Saturated Fat Linked to Heart Disease Disclaimed Says New Research

Saturated Fat Heart Disease

Contrary to dietary science of the last 40 years, new research published Monday in the journal Annals of Internal Medicine disclaimed the popular nutritional notion that there is a link  between saturated fat and threats to heart disease. As research grows, it is becoming more evident that singling out a specific food source can not reveal everything there is to know about our cardiovascular health. In accordance with the new data, Dr. Hu, professor of nutrition and epidemiologist at Harvard School of Public Health, states that  eliminating saturated fat from the diet is no guarantee against heart disease.

The international  research teams of scientists from Cambridge and Harvard universities compiled data from nearly 80 studies, collecting documentation from nearly half a million participants. The studies analyzed both what people ate and the composition of fatty acids found in the blood and fatty tissues. Research concluded a definite link between trans fats, partially hydrogenated oils found in fast foods and processed foods, and heart disease, but no evidence of dangers  in saturated fat. Nor did the research find less heart disease with participants who supplemented saturated fats in their diets with monounsaturated fats, like olive oil, with polyunsaturated fats, like corn oil, or with other fats, such as fish oils.

For years, as early as the 1960s, health officials have been urging the public to diminish the amount of saturated fat in their diets in order to decrease the risk of heart disease. Studies showed that saturated fat found in the blood raised low-density lipoprotein:  LDL, the bad cholesterol, the artery-clogging culprit. People with high levels of LDL were said to be at a higher risk of heart disease. Now there is evidence in the new research that shows that saturated fat can actually increase levels of HDL, the good cholesterol, and lower fat deposits in the blood. Theoretically, saturated fat could be viewed as a deterrent to heart disease, an opposing view to its previously well-established supposition. However, according to Dariush Mozaffarian of Harvard School of Public Health, saturated fat has a neutral effect in the body, “not a beneficial effect, but not a harmful effect.”

Not everyone supports the new research that disclaims saturated fat as a link to heart disease. World Health Organization and the American Heart Association still promote low intakes of saturated fat. Dietary guidelines recommended by the American Heart Association suggest that saturated fats should make up less than 7 percent of a diet based on 2,000 calories a day. In this scenario, saturated fat intake would be limited to either two tablespoons of butter or roughly two ounces of cheddar cheese daily. The American Heart Association still stands by its guidelines and is complacent in its view that eating more unsaturated fats, like beans and vegetables, and less saturated fats, like butter and bacon, can protect against heart disease by lowering LDL.

Nutritional biochemist at Tufts University and lead author of the American Heart Association’s dietary guidelines, Dr. Alice H. Lichtenstein, who did not participate in the study, fears that the promotion of these results could be interpreted to suggest people can eat as much bacon and as many burgers as they want. The fear, in part, comes from a history of a “Western” diet pattern, which includes a lot of red meat, refined grain, potatoes, sugary drinks, and is low in fruits and vegetables, being a leading factor in heart complications.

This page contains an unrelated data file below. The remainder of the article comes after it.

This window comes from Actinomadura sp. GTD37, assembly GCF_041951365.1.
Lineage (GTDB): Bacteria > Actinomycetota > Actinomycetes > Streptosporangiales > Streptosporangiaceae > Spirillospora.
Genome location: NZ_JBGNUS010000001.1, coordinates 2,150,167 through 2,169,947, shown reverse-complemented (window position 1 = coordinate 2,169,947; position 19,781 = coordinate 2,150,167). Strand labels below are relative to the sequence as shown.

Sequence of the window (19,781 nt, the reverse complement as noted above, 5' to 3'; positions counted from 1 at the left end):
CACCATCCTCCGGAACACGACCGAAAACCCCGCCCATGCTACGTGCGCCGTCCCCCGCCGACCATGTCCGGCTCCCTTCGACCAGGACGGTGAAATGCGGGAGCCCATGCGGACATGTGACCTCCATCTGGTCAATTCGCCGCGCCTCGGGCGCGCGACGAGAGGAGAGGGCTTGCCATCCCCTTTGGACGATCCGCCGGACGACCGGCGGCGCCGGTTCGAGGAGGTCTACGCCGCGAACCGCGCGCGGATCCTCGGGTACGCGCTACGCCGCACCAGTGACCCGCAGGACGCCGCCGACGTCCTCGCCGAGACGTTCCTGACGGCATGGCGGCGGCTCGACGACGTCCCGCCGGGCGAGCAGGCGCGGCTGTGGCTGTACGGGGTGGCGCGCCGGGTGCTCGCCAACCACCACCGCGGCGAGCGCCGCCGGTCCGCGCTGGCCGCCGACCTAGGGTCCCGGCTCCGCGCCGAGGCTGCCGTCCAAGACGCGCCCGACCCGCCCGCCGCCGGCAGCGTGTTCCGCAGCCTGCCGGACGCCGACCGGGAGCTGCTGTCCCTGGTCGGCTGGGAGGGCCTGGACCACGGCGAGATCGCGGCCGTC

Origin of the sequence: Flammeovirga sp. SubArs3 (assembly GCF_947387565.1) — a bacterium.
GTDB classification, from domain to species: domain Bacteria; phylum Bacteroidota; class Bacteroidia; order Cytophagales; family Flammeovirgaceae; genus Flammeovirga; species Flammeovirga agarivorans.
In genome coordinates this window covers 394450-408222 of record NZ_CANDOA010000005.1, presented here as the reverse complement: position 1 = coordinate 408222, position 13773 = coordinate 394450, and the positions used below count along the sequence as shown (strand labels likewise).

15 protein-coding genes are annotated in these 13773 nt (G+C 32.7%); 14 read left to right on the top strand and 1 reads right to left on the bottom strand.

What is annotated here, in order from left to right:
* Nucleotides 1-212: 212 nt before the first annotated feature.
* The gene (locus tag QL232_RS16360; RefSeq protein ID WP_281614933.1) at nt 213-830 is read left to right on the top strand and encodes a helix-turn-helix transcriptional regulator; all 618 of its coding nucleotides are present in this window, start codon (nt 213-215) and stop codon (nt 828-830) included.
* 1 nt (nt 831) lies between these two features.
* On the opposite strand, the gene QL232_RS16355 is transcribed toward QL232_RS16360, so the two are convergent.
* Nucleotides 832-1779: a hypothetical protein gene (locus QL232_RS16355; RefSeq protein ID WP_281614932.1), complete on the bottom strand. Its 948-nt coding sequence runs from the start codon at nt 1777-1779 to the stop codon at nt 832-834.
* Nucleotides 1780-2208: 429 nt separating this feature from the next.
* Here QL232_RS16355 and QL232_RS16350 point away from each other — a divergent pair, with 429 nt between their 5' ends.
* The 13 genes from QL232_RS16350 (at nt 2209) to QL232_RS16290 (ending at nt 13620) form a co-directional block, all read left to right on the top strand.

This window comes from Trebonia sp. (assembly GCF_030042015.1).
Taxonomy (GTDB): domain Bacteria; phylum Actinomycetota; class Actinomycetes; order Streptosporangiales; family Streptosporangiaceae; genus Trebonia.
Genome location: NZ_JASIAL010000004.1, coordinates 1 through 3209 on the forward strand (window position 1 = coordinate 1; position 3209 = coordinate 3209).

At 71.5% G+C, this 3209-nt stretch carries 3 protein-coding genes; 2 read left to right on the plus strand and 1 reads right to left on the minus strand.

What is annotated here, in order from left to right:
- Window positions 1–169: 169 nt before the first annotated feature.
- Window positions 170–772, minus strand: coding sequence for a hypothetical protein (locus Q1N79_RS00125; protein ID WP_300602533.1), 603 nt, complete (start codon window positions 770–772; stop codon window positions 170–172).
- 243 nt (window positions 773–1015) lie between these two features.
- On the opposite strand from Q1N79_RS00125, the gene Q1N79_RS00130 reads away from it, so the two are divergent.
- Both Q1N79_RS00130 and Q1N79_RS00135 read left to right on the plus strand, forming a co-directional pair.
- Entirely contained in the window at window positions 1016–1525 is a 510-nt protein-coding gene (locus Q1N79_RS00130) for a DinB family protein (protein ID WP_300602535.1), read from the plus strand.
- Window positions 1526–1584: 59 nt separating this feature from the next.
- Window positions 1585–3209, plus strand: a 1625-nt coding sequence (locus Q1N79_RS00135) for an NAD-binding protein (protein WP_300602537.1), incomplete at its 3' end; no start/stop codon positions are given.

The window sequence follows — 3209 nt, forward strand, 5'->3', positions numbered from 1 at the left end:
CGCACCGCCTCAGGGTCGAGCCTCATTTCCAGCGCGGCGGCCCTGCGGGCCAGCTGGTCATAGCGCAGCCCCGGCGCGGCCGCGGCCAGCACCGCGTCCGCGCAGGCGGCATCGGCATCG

But Dr. Hu says research discoveries should not be a “green light” to eat more steak, bacon, and cheese. He believes the new data should help us shift our focus to adopt a more incorporated and less eliminatory diet plan, rather than singling out specific food groups. Dr. Hu promotes mimicking a Mediterranean-style diet of nuts, fish, avocados, high fiber grains, and olive oil. Alarmingly, nearly 45 percent of the calories are derived from fat in this nutritional paradigm, but although a Mediterranean diet plan is composed of numerous components high in fats, the fats are derived from olive oils or plant sources, and the saturated fats are low. In addition, a large, clinical trial last year revealed that the Mediterranean diet reduced heart attacks and strokes when compared to a lower fat diet with more starches.

Being mindful of a heart-healthy lifestyle incorporates many decisive factors, such as quitting smoking and exercising regularly. Chances are by eliminating whole groups of food, people will tend to over-indulge in other nutrient groups, eating more processed grains and refined carbohydrates, which can also be harmful to our cardiovascular system. Dr. Rajiv Chowdhury, lead author of he new study and a cardiovascular epidemiologist in the department of public health and primary care at Cambridge, say, says, “It’s the high carbohydrates or sugary diet that should be the focus of dietary guidelines. If anything is driving our LDL in a more adverse way, it’s carbohydrates.”

Too many calories from any one source creates an imbalance, whether it’s fats or carbohydrates, and concern about heart health should consider an overall diet, not just the intake of fats. New research disclaiming the link between saturated fats and heart disease, although still contested in some circles, is an indication that heart disease and other cardiovascular complications continue to be a major concern in Western culture. Incorporating a conscientious nutritional pattern that incorporates a balanced intake of all food groups could help us overcome the afflictions.

 

 

By Stacy Feder

NPR

The New York Times 

ABC News

Harvard School of Public Health

American Heart Association

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